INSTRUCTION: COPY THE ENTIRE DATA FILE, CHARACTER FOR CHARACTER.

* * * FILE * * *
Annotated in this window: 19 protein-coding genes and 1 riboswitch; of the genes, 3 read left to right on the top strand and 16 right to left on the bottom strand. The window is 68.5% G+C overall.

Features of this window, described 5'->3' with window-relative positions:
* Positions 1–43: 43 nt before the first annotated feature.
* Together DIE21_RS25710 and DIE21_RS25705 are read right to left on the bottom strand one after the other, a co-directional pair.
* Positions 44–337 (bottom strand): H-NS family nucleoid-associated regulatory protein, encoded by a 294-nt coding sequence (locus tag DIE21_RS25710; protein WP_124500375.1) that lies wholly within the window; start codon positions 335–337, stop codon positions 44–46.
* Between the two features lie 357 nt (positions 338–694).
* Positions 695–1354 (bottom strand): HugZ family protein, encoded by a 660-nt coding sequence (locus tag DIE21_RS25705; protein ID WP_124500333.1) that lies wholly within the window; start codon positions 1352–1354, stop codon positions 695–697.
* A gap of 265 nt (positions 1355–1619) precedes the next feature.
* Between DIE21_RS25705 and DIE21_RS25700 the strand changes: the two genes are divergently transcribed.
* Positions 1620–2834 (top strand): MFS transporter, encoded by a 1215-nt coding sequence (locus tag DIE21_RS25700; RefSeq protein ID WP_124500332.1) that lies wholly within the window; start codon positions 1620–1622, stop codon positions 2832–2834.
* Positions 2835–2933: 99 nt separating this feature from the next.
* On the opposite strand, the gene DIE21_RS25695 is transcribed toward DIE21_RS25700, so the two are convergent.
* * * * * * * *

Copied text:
Annotated in this window: 19 protein-coding genes and 1 riboswitch; of the genes, 3 read left to right on the top strand and 16 right to left on the bottom strand. The window is 68.5% G+C overall.

Features of this window, described 5'->3' with window-relative positions:
* Positions 1–43: 43 nt before the first annotated feature.
* Together DIE21_RS25710 and DIE21_RS25705 are read right to left on the bottom strand one after the other, a co-directional pair.
* Positions 44–337 (bottom strand): H-NS family nucleoid-associated regulatory protein, encoded by a 294-nt coding sequence (locus tag DIE21_RS25710; protein WP_124500375.1) that lies wholly within the window; start codon positions 335–337, stop codon positions 44–46.
* Between the two features lie 357 nt (positions 338–694).
* Positions 695–1354 (bottom strand): HugZ family protein, encoded by a 660-nt coding sequence (locus tag DIE21_RS25705; protein ID WP_124500333.1) that lies wholly within the window; start codon positions 1352–1354, stop codon positions 695–697.
* A gap of 265 nt (positions 1355–1619) precedes the next feature.
* Between DIE21_RS25705 and DIE21_RS25700 the strand changes: the two genes are divergently transcribed.
* Positions 1620–2834 (top strand): MFS transporter, encoded by a 1215-nt coding sequence (locus tag DIE21_RS25700; RefSeq protein ID WP_124500332.1) that lies wholly within the window; start codon positions 1620–1622, stop codon positions 2832–2834.
* Positions 2835–2933: 99 nt separating this feature from the next.
* On the opposite strand, the gene DIE21_RS25695 is transcribed toward DIE21_RS25700, so the two are convergent.